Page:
"They just didn't have the time to do that properly. They mean well and they are not doing anything to mislead people in any direct way. The reality is no one knows. I'm not pretending to know. I don't think they should pretend to know," he said.

'Jumping on the bandwagon'

Murphy is not alone. A smattering of obstetricians, family practice doctors, internists and other physicians nationwide who harbor doubts about safety of the vaccine or the danger the flu poses raise questions on blogs and during interviews, and counsel their patients not to get the immunization.

"What bothers me is pretty much every doctor in the country is jumping on the bandwagon and saying, 'This vaccine is completely safe' -- even for the pregnant woman and the unborn baby," said Bob Sears, of Orange County, Calif. "But they can't give you a single study that backs up that statement."

Officials repeatedly have stressed that while no vaccine is completely safe, there is no reason to believe the swine flu immunization would pose any unusual risks, and so far no problems have emerged.

"I can understand the hesitancy and reluctance to take a vaccine that appears to be new and different. All we can do is provide the facts," said Thomas R. Frieden, director of the federal Centers for Disease Control and Prevention. "The facts are that this is the same manufacturing process, the same manufacturers, the same factories, the same safeguards as the seasonal flu vaccine that has been used for more than 100 million doses each year for many years and which has an excellent safety record."

But Meryl Nass, an internist in Bar Harbor, Maine, still has doubts, especially given that most people who become infected get only mildly ill.

"In this situation, when there's very little data, I don't think people -- and children in particular -- should be asked to bear the burden of being experimental subjects," said Nass, who has been blogging about her doubts. Nass also questions the assertion that the vaccine is safe for women in all stages of pregnancy.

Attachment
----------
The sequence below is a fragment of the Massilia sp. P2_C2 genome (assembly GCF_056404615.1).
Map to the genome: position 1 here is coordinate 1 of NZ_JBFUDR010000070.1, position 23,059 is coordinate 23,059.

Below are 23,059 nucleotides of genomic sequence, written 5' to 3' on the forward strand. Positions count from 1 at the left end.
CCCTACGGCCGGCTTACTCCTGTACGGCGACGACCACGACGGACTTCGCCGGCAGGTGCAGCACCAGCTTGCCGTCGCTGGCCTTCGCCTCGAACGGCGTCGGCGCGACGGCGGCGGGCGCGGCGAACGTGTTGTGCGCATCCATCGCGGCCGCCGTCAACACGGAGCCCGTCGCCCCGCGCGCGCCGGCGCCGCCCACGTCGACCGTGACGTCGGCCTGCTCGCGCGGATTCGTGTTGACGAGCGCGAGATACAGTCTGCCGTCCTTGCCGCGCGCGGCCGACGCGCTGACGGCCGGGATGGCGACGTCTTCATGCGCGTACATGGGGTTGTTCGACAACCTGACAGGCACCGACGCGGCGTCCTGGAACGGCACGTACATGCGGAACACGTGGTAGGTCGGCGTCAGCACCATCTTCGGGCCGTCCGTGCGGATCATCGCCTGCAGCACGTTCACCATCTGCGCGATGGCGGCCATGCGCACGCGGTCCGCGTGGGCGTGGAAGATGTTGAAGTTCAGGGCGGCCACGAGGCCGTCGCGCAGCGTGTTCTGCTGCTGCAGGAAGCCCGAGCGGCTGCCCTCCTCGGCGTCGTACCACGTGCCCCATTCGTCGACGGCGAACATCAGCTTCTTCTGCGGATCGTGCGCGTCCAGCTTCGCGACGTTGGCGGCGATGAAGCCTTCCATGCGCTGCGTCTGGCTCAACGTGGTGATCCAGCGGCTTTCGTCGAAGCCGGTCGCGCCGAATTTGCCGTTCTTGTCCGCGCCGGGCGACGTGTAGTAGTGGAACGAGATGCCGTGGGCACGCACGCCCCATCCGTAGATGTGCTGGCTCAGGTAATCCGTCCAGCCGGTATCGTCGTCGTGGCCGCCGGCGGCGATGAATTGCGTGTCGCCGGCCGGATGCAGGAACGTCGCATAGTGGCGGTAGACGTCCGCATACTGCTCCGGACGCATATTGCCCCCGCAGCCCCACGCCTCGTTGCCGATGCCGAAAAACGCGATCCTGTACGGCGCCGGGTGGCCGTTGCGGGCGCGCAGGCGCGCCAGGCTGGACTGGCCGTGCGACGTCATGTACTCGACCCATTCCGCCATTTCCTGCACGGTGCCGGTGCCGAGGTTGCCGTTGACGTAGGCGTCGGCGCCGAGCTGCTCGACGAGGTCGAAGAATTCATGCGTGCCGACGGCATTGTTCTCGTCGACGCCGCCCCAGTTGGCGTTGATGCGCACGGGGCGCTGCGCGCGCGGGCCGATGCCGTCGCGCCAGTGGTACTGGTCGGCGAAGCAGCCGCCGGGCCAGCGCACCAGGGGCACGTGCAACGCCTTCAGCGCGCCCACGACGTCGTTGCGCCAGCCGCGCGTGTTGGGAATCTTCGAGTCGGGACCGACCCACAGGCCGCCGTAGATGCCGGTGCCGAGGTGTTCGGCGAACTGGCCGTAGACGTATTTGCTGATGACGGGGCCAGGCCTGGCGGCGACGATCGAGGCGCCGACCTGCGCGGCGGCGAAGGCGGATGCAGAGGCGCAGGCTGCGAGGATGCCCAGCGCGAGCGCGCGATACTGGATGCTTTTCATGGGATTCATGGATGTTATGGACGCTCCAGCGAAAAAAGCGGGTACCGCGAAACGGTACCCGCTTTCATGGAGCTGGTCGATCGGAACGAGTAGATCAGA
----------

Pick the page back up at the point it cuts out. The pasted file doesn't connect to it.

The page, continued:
"The CDC is telling women in all trimesters to go out and get vaccine. To my mind, this is reckless," said Nass, who is advising her patients to consider receiving the vaccine only in their second or third trimesters.

'Behind the curve'

Some doctors hear echoes of politics in the reactions to their concerns.

"You come out and offer some caution about the safety of the vaccine, and it becomes very political: Are you with us or are you against us?" said Kent Holtorf, whose Southern California practice specializes in treating chronic conditions. "It's almost like Republicans and Democrats, and no one wants to toe the middle ground, because it could help the other side."

Giuseppe Lancellotti, a pediatrician from Ephrata, Pa., argues that the vaccine has arrived too late to make a difference anyway.

"We're just way behind the curve," he said.

Government officials counter that it remains far from clear whether the second wave of infections currently sweeping the country has peaked. Even if it has, people will continue to become infected for months and another wave could hit later.

"The risk of not getting the vaccine is much greater than the risk from getting it," said Anthony S. Fauci, who is leading the government's ongoing testing of the vaccine at the National Institutes of Health.

Soghomonian was finally forced to make a snap decision when her husband took her 5-year-old son to get a seasonal flu shot and discovered the swine flu vaccine was available, too.

"I called him and said, 'Just do both,' " she said. He did, but Soghomonian was still uneasy. "There was a moment of panic, like: What did I do?"

Nevertheless, Soghomonian was among the first few dozen people to line up last week at Wilson High School in the District to finally get her daughter vaccinated.

"It's your pediatrician. Your children have been there since Day One. You feel like they know and you should listen to their advice. And here I'm going against it," she said.

"Ultimately, you have to make your own decision."

Staff researcher Madonna Lebling contributed to this report.